Hollywood Playbook: Monday's Top 5 News Items
Another *Yawn* Alec Baldwin Meltdown
Just when you think being rich, handsome, enormously talented, married to a beautiful young woman and the father of a new baby might help Alec Baldwin find some inner-peace and stop him from baring his ass to all of America, he goes and does it again. Maybe it's a piece of performance art and Baldwin really isn't in the middle of a nervous breakdown. Or maybe Baldwin really is such an insecure crybaby that he let a fly-weight like Shia LaBeouf own him on Broadway.
Other than blaming Breitbart (among others) for his litany of self-inflicted wounds, Baldwin's riding atop a unicorn with this particular flight of fancy:
I know we all had to move on because ["30 Rock"] is Tina Fey’s show and Tina had worked herself to death. She’s a mom with two kids.
Pure fiction. "30 Rock" was canceled because nobody watched it. It should have been canceled after the third season but NBC offers affirmative action programs for rich, white liberals like Fey and Baldwin.
Contrast the crybaby, all-about-me classlessness of the ridiculously blessed Baldwin to Liam Neeson, a man who lost his beloved wife in a terrible skiing accident just five years ago...
Liam Neeson: I Thought 'Taken' Would Go Straight-To-DVD
With all that is going in with the IRS, FCC, and ObamaCare, you would think "60 Minutes" might use their time for something more important than a profile of a movie star. But it is what it is and as a result Neeson comes off as a centered, decent guy who still mourns his wife and is legitimately surprised over his surge to middle-aged movie stardom.
What started that surge was 2008's "Taken," which Neeson says he thought would go straight to video. Instead the action-thriller made a bajillion dollars.
Moviegoers are and always have been hungry for simple, satisfying action films starring masculine men.
At 61 years of age, Neeson is enjoying the same kind of career Charles Bronson fell into during his early fifties in the 1970's. If he's anything like Bronson, Neeson has another decade in him and we should all thank the movie gods for that.
Comcast, Netflix Cut Deal to Keep Streaming Streaming
Last week I covered the news that some Netflix subscribers were and are having their Streaming service interrupted (sometimes to the point where it's unwatchable) due to Internet providers (many of whom are also bundled cable providers competing with Netflix) not offering the broadband necessary to effectively stream. Internet providers resent the amount of bandwidth Netflix eats up and want some sort of compensation.
Personally, as much as I hate these bundled cable profiteers, I don't find that unreasonable, and Netflix seems to agree. Netflix just entered into a payment agreement with Comcast, one of the biggest Internet providers in the country -- and one that is about to get bigger if the FCC approves their merger with Time Warner Cable.
Early reports indicate that not a lot of money changed hands, at least not enough to hurt Netflix's bottom line. And that makes sense.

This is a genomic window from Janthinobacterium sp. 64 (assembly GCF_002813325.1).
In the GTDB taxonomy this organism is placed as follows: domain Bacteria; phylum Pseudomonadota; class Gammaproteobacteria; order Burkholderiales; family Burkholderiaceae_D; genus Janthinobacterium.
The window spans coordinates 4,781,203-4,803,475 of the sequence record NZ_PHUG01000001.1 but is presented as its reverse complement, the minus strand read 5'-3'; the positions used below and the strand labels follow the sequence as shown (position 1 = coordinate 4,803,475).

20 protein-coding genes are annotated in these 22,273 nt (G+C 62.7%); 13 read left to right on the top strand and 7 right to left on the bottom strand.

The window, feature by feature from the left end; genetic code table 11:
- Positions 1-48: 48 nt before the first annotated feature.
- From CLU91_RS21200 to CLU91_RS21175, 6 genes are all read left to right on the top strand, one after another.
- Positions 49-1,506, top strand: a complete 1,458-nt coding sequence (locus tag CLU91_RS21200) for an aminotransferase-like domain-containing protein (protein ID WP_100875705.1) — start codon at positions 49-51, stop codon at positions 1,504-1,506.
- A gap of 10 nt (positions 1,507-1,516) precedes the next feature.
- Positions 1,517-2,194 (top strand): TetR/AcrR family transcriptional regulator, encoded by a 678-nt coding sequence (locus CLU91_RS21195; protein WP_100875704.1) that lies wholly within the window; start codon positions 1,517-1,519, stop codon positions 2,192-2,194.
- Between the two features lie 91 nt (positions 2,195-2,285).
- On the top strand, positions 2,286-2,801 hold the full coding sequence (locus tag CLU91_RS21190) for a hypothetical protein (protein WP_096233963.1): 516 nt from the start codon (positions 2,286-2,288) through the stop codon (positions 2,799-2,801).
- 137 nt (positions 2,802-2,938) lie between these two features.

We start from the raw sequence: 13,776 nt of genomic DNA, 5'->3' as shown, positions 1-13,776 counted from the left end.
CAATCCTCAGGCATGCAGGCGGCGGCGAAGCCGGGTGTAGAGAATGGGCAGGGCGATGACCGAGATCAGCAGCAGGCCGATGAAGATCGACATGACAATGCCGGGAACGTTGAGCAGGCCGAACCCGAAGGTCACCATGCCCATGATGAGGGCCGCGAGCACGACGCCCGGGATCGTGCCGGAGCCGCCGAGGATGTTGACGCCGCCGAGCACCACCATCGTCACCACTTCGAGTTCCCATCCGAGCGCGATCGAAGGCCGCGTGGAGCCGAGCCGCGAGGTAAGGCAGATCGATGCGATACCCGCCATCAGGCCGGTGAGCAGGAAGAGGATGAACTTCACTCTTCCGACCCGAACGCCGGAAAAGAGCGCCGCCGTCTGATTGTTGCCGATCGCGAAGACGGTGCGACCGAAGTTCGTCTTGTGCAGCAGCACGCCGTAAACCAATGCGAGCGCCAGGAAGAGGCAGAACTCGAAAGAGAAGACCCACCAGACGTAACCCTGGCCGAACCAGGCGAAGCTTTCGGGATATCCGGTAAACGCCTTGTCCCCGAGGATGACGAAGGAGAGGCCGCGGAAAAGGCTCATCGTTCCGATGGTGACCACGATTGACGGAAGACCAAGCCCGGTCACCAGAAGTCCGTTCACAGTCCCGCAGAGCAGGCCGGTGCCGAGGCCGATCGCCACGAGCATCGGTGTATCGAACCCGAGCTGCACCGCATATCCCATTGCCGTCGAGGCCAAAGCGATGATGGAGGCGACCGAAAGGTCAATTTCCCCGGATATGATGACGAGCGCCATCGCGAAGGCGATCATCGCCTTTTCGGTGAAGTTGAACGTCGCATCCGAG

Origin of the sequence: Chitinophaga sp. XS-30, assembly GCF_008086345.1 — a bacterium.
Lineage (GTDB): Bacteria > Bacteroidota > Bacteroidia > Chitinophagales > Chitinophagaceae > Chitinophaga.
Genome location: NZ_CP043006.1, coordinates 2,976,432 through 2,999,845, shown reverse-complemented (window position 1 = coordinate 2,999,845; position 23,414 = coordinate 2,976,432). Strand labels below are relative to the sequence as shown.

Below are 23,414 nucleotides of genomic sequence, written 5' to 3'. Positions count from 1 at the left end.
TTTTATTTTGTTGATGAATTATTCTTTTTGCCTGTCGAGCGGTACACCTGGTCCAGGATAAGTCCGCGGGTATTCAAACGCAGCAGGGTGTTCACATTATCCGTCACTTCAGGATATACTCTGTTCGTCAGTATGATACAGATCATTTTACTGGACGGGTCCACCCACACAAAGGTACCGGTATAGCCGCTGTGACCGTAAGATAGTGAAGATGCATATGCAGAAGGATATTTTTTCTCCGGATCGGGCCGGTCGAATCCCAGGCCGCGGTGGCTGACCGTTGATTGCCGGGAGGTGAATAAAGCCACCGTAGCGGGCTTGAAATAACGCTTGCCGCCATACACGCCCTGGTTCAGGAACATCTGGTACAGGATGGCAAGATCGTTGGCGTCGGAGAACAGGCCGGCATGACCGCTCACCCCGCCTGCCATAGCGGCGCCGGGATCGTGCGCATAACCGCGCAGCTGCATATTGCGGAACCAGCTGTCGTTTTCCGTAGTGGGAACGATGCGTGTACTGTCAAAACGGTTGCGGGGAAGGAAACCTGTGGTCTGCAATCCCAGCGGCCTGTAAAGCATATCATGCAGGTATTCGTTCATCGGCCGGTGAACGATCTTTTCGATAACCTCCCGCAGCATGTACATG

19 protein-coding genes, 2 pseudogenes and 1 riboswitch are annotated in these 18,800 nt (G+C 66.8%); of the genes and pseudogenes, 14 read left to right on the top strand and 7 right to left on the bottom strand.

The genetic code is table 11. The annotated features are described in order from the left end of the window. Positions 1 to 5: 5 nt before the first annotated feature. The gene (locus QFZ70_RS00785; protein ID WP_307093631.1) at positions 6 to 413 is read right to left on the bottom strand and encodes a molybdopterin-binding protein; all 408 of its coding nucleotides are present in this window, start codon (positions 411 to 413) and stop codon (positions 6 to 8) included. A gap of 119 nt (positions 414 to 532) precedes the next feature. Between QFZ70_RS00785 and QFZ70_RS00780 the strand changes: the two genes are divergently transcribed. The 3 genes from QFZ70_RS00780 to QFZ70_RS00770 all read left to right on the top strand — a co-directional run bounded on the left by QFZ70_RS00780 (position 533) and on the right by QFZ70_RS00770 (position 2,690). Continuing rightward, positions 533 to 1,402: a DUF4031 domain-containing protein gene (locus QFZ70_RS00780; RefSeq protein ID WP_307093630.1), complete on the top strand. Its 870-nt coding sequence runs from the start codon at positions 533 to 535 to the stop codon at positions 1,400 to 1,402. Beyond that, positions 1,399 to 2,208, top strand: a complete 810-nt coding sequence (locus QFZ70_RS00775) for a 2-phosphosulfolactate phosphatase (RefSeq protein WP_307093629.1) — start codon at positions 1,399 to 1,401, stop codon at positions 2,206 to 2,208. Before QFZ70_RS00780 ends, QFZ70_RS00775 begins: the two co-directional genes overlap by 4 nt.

Internet providers do not hold all the cards in this arrangement. Streaming customers who cannot stream are going to be unhappy with their Internet providers, not Netflix. They are paying for Internet service and expect it to work.
My first month back in North Carolina I had a terrible time with Netflix Streaming and it was my cable/Internet company who heard from me, not Netflix. To their credit, the company could not have been more helpful and responsive.
How can Internet companies sell a service to customers and then not provide it?
Capsule Review: Ron Howard's "Rush"
Director Ron Howard's racing drama "Rush" is new to DVD and a big disappointment. The story ends pretty well, but the racing scenes and the overall film are so choppily edited you keep waiting for both to dig in, settle down, and get going.
Almost a half-century has passed since John Frankenheimer's "Grand Prix" (1966). As a consequence, you would think Howard would have all kinds of history and new filmmaking resources at his disposal to add something new to his race scenes. All he does, though, is put the camera in weird spots, chop up the editing, and manufacture bizarre POV shots.
I have a home theatre primed for this kind of action -- a 17 foot screen. The only reason I bothered to rent "Rush" was to have my sweet spot hit with the racing scenes. Bummer.
On a smaller scale, the film also fails to adequately explore the exotic world in which its set.
Redbox only charges $1.60 for the Bluray but it is just not worth your time. Check out "Grand Prix" instead.
HuffPo: House of Cards a Republican Fantasy World
Yes, it is -- a fantasy world where Democrats and the DC media are all sleazes, unions are corrupt, and cutting entitlements is a good thing.
Using their own narcissism against them, Netflix brilliantly suckered much of the DC media and political establishment into promoting and praising this "Republican Fantasy World."
Love you, Netflix!
Poll: No One's Seen the Best Picture Nominees
Who will be presenting at this year's Oscars?
Sam Worthington Arrested After Scuffle with Photographer
NBC’s ‘Heroes’ to Return as Miniseries in 2015
Dennis Rodman's North Korea Mission to Become Fox Movie
Send tips, requests to firstname.lastname@example.org
Follow John Nolte on Twitter @NolteNC